The current circumstance is now too remote from the ‘physical economy’ policy regime of the post-war era. Economic liberalization policies led to globalization and the galvanization of the ‘virtual economy’ based on predatory finance. The ‘virtual economy’ had led to de-industrialization, agricultural decay, decline of S&T, and deteriorating infrastructures in the most affected economies, and had fragmented developing states into ‘failed states’.

The global financial system created by the relentless liberalization of financial, fiscal and monetary policies across borders, had already collapsed and is beyond salvation using the present intervention tools that now seem to be burnt out tools altogether. A global conference must be convened most urgently to carve out a new financial architecture based on a ‘physical economy’ framework, and to decisively criminalize predatory finance.

Below is a press release of relevant notes on the global financial collapse, by the economist Lyndon LaRouche.

[27 July 2008, Quezon City, Metromanila. Thanks to the Executive Intelligence Review database news.]

 

LaRouche: Financial System Is Dead, Cannot Be Saved

July 13, 2008 (EIRNS)—This release was issued today by the Lyndon LaRouche Political Action Committee (LPAC).

With the U.S. and British financial press full of wild speculation about how the Bush Administration is going to intervene Monday morning, to bail out Fannie Mae and Freddie Mac, Lyndon LaRouche today issued a sharp, preemptive warning: “The financial system is already dead. It cannot be saved.”

LaRouche expanded: “If any of the reports of a planned bailout of the two big mortgage lenders, by the Treasury Department or the Federal Reserve are true, I say, ‘Forget it.’ Any such efforts to delay the funeral of the present global financial and monetary system will only make matters worse. A bailout will cause an accelerated hyperinflationary explosion, far worse than the hyperinflation that hit Weimar Germany in the autumn of 1923. Back then,” LaRouche continued, “Germany had a gun pointed to its head. The gun was called the Versailles Treaty, and Germany had no choice. Today, the United States has a choice. I spelled out the choice in numerous recent locations.”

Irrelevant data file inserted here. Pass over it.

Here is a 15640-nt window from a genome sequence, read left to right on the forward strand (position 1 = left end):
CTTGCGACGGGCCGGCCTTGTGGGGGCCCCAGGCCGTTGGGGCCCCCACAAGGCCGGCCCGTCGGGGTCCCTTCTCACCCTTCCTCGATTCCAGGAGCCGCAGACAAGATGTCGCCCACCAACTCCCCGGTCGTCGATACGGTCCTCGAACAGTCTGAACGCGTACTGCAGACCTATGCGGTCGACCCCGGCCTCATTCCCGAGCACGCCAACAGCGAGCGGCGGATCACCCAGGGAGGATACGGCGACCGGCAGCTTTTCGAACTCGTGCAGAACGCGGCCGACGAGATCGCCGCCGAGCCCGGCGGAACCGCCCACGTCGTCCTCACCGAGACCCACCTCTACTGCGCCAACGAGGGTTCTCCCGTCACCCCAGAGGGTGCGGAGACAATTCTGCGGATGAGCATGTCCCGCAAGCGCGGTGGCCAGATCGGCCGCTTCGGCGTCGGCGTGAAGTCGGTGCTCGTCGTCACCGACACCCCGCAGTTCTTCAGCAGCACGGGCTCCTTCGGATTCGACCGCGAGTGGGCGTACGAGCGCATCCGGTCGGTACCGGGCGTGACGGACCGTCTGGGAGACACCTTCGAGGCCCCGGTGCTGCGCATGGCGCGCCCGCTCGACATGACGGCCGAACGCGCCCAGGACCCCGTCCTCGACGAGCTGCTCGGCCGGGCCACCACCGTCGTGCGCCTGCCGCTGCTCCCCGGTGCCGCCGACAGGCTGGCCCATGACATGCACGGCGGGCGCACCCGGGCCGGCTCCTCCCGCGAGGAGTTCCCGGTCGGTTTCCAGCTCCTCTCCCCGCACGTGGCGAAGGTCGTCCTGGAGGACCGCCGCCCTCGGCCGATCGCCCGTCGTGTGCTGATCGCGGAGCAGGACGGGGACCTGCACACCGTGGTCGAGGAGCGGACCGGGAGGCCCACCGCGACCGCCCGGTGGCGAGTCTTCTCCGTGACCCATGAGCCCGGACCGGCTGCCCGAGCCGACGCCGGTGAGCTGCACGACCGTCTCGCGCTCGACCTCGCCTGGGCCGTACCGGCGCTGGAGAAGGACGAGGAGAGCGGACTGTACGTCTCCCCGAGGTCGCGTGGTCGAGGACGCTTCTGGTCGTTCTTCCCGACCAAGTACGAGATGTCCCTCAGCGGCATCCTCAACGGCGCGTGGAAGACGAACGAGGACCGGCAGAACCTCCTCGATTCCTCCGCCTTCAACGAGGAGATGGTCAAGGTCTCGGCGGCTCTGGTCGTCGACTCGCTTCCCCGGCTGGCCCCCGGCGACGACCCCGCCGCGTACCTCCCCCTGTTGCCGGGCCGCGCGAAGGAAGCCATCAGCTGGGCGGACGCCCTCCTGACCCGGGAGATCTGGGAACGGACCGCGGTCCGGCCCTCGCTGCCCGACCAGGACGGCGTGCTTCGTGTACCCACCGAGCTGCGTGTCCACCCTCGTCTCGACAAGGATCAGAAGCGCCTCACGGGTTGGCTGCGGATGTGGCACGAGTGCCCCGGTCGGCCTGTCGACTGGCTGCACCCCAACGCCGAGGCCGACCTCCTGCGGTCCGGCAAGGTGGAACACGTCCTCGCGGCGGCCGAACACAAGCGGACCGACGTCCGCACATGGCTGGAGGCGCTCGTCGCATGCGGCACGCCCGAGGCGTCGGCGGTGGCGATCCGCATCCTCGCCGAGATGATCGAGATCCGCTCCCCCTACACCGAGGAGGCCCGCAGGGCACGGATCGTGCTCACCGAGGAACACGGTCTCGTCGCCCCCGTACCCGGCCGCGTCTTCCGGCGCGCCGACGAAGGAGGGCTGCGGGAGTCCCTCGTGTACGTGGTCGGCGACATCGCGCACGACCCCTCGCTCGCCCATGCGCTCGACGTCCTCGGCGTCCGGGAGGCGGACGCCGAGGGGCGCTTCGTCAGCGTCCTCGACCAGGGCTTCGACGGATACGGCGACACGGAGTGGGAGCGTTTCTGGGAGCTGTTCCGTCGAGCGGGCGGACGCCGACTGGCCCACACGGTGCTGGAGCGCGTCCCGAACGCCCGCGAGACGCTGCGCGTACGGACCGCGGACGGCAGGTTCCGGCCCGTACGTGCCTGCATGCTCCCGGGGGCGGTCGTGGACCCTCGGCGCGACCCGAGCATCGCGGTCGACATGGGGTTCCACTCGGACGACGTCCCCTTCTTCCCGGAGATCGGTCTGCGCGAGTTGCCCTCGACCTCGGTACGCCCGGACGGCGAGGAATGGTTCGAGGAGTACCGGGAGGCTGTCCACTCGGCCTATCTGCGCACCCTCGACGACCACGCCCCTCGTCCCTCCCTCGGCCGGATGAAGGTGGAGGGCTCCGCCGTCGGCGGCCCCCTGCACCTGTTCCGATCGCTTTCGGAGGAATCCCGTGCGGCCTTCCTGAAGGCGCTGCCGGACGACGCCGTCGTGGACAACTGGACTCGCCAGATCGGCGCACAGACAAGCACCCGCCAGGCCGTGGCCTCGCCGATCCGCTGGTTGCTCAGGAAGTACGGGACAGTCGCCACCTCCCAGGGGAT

LaRouche cited his recent call for the Federal Reserve to immediately raise interest rates to 4 percent, as a stop-gap measure to prevent a massive flight of institutional capital from the banking system. He demanded that this move be accompanied by clear statements from the Fed that there will be no more Bear Stearns-style bailouts of the speculative bubble. Instead, the Fed will protect the chartered Federal and state banks, through bankruptcy reorganization, on the model of what Franklin Roosevelt did, when he first took office in March 1933, and faced the same kind of collapse of the banking system that we face now. “Only, today’s crisis is orders of magnitude worse,” LaRouche added, “due to the massive leveraging by the banks and other financial institutions.”

LaRouche warned that Bush Administration and Fed officials, like Hank Paulson and Ben Bernanke, may be on an “ego trip—unwilling to admit that they have failed miserably. But the reality is that they, like the George W. Bush Administration, have failed, with wretched incompetence. For one thing, they failed to reverse the Alan Greenspan monster bubble, which is now blowing.”

LaRouche added that there is no way to even estimate the magnitude of the financial bubble, that has now blown. “The collapse of Fannie and Freddie means the end of the system. And that has already happened, and nothing can be done, within the rules of the current system, to solve that problem. We can keep Fannie Mae and Freddie Mac alive, but only through actions reforming the system, in terms echoing the precedents of President Franklin Roosevelt, that in ways appropiate for the actual conditions of today.

“The only alternative is to implement my three-step solution to the crisis,” LaRouche concluded. “If the so-called leadership in Washington is unwilling to do that, then this financial system, and, by extension, these United States, are finished. It may be a tough reality to swallow, but it is the only reality that there is.”

Lyndon LaRouche will be delivering an international webcast on Tuesday, July 22, 2008, at 1:00 p.m. (EDT). The webcast takes place on the first anniversary of LaRouche’s July 25, 2007 Washington, D.C. webcast address, in which he announced that the financial system had already crashed. Days later, the collapse of Countrywide, and other major mortgage lenders, and the blowout of Bear Stearns, illustrated that LaRouche was 100% correct.